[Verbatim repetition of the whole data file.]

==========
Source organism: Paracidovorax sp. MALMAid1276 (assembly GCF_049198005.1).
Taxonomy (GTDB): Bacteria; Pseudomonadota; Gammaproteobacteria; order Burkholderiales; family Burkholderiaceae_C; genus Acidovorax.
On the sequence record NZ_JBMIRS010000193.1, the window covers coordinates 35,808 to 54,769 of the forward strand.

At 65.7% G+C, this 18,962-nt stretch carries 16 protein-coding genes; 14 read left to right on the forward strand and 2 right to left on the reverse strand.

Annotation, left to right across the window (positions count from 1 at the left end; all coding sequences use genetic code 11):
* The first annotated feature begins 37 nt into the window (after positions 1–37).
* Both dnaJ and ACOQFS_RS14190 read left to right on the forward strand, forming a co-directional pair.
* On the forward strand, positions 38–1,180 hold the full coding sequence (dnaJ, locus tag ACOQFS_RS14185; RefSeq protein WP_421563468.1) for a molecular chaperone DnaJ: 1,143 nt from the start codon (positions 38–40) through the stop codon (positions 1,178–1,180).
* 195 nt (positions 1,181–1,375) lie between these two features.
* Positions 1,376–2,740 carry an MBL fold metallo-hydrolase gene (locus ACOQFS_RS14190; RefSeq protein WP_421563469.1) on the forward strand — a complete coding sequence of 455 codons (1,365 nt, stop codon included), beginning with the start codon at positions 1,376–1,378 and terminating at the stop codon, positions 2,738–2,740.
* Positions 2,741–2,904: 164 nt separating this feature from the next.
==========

Source organism: Paracidovorax sp. MALMAid1276 (assembly GCF_049198005.1).
Taxonomy (GTDB): Bacteria; Pseudomonadota; Gammaproteobacteria; order Burkholderiales; family Burkholderiaceae_C; genus Acidovorax.
On the sequence record NZ_JBMIRS010000193.1, the window covers coordinates 35,808 to 54,769 of the forward strand.

At 65.7% G+C, this 18,962-nt stretch carries 16 protein-coding genes; 14 read left to right on the forward strand and 2 right to left on the reverse strand.

Annotation, left to right across the window (positions count from 1 at the left end; all coding sequences use genetic code 11):
* The first annotated feature begins 37 nt into the window (after positions 1–37).
* Both dnaJ and ACOQFS_RS14190 read left to right on the forward strand, forming a co-directional pair.
* On the forward strand, positions 38–1,180 hold the full coding sequence (dnaJ, locus tag ACOQFS_RS14185; RefSeq protein WP_421563468.1) for a molecular chaperone DnaJ: 1,143 nt from the start codon (positions 38–40) through the stop codon (positions 1,178–1,180).
* 195 nt (positions 1,181–1,375) lie between these two features.
* Positions 1,376–2,740 carry an MBL fold metallo-hydrolase gene (locus ACOQFS_RS14190; RefSeq protein WP_421563469.1) on the forward strand — a complete coding sequence of 455 codons (1,365 nt, stop codon included), beginning with the start codon at positions 1,376–1,378 and terminating at the stop codon, positions 2,738–2,740.
* Positions 2,741–2,904: 164 nt separating this feature from the next.